Eastern Neck Manor, Kent county, owned the sway of Major James Ringgold, whose father, Thomas Ringgold, came to Kent in 165o in the fortieth year of his age, bringing his two sons, James and John. Major James Ringgold married Mary, daughter of Capt. Robert Vaughan, commander of the county. Among the descendants of this family may be counted the commander of Ringgold's artillery in the war between Mexico and the United States of 1846.

Fort Kent Manor, on Kent Island, belonged to Giles Brent. The Brents were related to the Calverts, Lords of Baltimore. They consisted of the brothers Giles and Foulk, and the sisters, Margaret and Mary, who came into the province in 1638, bringing a considerable number of servants, male and female. Of their descendants Robert Brent married Anna M. Parnham, of the family of Hon. John Pole, of the Privy Council of England; James Fenwick Brent married Laura,

daughter of Gen. Walter H. Overton, of Louisiana, and Gen. Joseph L. Brent married Frances R. Kenner, daughter of Duncan Kenner, of Louisiana. Of his family, also, was Hon. Robert James Brent, one time attorney general of Maryland and an oracle of the Maryland bar. Some also were more decided for the old regime, for nearly all the Maryland gentry favored the royal cause.

Doughoregan Manor was the seat of the Carrolls, the first of whom in Maryland was Charles, who landed at Annapolis sometime in the seventeenth century. To this family belong two celebrated men in the early history of the United States-Charles Carroll of Carrollten, a signer of the Declaration of Independence, and Right. Rev. John Carroll, the first vicar general of the United States, as well as the first archbishop in Maryland. The grandson of Charles Carroll of Carrollton-John Lee Carroll-was one time governor of Maryland. Two of a junior branch of this family were among the loyalists to Nova Scotia.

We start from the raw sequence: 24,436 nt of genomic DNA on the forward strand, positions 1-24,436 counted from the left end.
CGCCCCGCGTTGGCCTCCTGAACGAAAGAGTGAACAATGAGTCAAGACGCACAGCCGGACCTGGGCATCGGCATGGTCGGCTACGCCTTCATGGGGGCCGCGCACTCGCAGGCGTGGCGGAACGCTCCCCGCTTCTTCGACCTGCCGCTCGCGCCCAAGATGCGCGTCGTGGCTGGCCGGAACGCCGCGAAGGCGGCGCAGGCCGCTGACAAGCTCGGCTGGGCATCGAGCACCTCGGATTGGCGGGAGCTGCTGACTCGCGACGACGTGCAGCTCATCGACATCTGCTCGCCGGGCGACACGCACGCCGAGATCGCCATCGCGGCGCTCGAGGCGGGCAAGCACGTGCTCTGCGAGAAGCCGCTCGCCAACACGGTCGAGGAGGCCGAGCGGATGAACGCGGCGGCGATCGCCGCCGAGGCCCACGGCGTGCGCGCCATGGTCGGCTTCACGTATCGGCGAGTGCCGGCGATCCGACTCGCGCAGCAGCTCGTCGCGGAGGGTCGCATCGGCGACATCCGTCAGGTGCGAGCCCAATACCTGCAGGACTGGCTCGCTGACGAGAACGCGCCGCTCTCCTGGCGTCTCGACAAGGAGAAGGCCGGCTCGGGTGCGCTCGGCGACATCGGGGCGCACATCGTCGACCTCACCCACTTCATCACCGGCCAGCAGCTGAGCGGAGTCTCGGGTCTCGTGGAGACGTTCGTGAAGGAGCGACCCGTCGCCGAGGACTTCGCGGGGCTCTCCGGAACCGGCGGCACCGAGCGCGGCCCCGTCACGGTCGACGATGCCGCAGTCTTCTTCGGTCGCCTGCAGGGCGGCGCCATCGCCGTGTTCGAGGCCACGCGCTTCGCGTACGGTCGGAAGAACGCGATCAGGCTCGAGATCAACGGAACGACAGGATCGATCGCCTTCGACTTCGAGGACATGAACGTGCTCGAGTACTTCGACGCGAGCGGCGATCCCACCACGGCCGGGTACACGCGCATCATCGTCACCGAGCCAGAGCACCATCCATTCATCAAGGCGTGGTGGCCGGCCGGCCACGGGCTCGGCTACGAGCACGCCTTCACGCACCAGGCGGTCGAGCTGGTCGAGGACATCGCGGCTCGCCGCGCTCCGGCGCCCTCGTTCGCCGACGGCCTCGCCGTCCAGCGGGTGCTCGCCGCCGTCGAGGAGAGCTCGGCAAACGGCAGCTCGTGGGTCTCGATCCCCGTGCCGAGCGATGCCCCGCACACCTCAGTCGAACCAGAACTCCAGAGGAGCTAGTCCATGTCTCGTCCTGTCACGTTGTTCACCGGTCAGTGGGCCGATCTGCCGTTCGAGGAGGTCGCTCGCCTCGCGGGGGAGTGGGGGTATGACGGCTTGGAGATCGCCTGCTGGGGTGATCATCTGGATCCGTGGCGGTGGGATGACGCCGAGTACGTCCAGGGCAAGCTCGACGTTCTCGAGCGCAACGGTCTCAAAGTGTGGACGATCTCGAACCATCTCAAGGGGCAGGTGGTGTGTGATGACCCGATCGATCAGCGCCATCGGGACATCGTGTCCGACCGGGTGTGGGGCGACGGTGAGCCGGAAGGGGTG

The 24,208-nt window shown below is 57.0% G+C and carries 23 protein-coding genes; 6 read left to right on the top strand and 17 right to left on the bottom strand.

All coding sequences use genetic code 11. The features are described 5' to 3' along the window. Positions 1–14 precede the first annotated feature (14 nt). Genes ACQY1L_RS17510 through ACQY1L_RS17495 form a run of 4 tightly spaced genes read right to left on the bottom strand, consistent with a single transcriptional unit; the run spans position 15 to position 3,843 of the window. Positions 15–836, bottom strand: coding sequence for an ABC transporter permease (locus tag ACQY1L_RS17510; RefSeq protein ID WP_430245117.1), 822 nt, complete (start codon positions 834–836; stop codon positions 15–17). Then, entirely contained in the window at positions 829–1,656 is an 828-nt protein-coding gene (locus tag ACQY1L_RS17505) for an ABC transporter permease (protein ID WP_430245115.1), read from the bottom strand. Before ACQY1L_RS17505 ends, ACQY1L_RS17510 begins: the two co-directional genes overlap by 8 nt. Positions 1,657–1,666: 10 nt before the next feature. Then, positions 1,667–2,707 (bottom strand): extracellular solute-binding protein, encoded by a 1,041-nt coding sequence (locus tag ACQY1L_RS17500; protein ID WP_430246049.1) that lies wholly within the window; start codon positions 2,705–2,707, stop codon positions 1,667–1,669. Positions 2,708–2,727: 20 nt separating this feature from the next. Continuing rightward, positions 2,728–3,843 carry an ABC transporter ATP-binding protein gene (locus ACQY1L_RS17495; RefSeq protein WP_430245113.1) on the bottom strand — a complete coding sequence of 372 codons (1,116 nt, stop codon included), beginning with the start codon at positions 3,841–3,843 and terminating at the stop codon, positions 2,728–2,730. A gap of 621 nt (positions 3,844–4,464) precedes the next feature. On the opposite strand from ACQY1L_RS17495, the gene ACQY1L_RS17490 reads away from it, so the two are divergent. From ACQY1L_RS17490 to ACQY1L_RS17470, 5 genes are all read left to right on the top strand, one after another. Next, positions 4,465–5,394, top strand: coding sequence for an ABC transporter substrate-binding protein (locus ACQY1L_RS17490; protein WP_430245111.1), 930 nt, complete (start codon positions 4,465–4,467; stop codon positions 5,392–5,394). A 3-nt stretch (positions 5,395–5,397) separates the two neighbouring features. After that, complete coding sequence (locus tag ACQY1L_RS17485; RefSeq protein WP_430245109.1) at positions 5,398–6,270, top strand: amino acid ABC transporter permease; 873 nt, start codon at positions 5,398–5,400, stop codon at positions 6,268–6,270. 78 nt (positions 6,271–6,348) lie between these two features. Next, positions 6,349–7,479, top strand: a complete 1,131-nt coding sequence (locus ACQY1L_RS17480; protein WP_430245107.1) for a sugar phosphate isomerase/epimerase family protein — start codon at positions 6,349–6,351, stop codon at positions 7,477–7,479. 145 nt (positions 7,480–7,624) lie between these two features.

Stokley Manor, whose lord was Jeremiah Laton, in 1675 bequeathed it to the first Protestant minister who might settle in Baltimore county," so great was his desire to hear the Word spoken as it had been spoken in Massachusetts, from where he had emigrated. A branch of this family were among the settlers of King's county, Nova Scotia, in 1760, after the expulsion of the Acadian French.

St. Barbary's Manor belonged to the Carvile family, the first of whom was the Hon. George Carvile, attorney general of the province. A person of great consequence in the romance of history has been made the subject of a recent novel, "Richard Carvel," and supposed to belong to this family. In the City of St. John's, New Brunswick, Canada, a mansion house called Carvell Hall, belonging to a family of that name, being likely of Loyalist origin and mayhap from the Western Shore of Maryland.

Beaver Dam, West St. Mary's and Chaptico, with 20 other unoccupied manors, belonged to Lord Baltimore's kin until the American Revolution, when, as they were Loyalists, true to the crown, their property with